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Female using y-balance test upper quarter

Y-Balance Test Upper Quarter Reliability, Procedure and Normative Data

y balance test
By Adam Devery, ATC, PTA, CSCS & Phil Plisky, PT, DSc, ATC, OCS, CSCS 

In Upper Extremity Closed Chain Testing Part 1 we discussed a closed-kinetic chain testing series for overhead athletes as well as the general population. In that series, the Y-Balance Test Upper Quarter was identified as a dynamic measure where upper quarter mobility and stability are both required at the person's limit of stability. Stability of the stance arm, shoulder girdle and trunk is challenged while mobility of the reach arm, shoulder girdle and trunk is required.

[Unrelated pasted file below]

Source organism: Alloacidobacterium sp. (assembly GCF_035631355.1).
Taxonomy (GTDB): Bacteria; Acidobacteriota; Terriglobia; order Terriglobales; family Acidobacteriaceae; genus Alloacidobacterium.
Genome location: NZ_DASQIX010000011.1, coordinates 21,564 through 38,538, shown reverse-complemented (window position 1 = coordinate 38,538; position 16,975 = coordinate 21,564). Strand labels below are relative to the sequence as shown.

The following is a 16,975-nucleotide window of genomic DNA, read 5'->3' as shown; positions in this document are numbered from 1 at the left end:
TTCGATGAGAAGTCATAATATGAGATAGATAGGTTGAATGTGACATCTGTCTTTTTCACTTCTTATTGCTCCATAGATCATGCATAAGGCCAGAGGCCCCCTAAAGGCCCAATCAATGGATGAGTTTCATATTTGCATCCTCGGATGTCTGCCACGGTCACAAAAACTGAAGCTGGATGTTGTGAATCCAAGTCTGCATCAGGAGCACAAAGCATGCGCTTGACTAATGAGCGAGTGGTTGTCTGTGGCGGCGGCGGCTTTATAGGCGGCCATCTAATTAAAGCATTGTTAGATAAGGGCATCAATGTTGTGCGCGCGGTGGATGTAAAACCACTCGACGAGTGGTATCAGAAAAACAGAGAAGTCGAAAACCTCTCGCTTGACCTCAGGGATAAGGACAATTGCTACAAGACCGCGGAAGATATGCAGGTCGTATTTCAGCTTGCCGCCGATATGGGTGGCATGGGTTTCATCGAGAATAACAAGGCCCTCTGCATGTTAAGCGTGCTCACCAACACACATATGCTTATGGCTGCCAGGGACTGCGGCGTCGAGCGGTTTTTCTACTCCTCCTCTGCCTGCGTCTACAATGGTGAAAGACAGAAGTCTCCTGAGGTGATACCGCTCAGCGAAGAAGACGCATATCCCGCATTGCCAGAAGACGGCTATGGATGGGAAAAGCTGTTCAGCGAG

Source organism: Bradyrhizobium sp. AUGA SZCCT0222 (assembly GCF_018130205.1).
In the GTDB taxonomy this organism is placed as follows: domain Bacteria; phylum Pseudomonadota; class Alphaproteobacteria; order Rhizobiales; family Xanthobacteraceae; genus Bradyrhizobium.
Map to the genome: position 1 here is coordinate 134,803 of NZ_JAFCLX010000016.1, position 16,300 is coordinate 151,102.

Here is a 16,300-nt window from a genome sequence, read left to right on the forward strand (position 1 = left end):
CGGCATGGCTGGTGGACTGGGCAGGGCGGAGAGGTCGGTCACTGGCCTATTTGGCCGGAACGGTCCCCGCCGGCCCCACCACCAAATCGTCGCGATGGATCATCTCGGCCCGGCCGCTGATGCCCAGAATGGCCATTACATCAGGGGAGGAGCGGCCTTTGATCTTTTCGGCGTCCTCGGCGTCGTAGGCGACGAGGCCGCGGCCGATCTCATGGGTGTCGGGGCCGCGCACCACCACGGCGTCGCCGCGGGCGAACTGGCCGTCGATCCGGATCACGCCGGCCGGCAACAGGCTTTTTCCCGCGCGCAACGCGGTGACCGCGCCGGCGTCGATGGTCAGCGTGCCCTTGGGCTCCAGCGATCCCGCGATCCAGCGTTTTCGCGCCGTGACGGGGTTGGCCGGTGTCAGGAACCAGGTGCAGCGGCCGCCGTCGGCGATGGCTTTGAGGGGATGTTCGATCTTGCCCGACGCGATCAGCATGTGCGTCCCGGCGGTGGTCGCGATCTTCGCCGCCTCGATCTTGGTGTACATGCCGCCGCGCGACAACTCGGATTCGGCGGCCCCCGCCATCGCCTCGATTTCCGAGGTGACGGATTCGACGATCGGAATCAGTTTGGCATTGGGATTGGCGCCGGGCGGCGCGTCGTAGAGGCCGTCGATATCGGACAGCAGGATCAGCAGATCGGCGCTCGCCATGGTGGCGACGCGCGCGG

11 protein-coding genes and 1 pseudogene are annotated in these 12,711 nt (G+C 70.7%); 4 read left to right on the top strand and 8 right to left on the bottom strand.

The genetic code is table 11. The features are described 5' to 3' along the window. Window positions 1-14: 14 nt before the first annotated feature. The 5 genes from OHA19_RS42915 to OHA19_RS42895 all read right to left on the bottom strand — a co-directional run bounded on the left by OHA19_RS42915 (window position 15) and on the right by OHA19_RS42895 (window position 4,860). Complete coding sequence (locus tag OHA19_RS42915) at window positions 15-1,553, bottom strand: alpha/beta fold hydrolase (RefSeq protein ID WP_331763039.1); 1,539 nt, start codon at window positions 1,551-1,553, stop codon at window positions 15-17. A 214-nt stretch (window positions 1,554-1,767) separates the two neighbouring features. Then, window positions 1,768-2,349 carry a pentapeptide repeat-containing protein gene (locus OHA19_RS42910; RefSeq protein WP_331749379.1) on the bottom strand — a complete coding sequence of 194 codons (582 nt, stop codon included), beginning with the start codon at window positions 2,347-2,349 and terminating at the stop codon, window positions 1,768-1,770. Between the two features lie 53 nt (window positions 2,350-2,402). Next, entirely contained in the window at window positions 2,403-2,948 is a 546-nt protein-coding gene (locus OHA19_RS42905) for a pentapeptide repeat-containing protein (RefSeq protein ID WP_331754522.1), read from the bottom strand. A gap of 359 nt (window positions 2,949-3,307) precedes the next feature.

During each reach direction, scapular stability, glenohumeral joint mobility, thoracic rotation, and core stability are combined as the person is encouraged to reach as far as possible without loss of balance. By reaching as far as possible outside of a narrow base of support, the person is required to use balance, proprioception, strength, and full motion.


Goal/Purpose of Y Balance Test Upper Quarter

This test is designed to test an individual’s trunk and upper extremity stability while in a push up position. The goal of the test is to maintain a single arm position while on the center platform of the YBT device and push the reach indicator with one hand as far medially as possible, and then, diagonally across the body in the inferolateral and superolateral directions.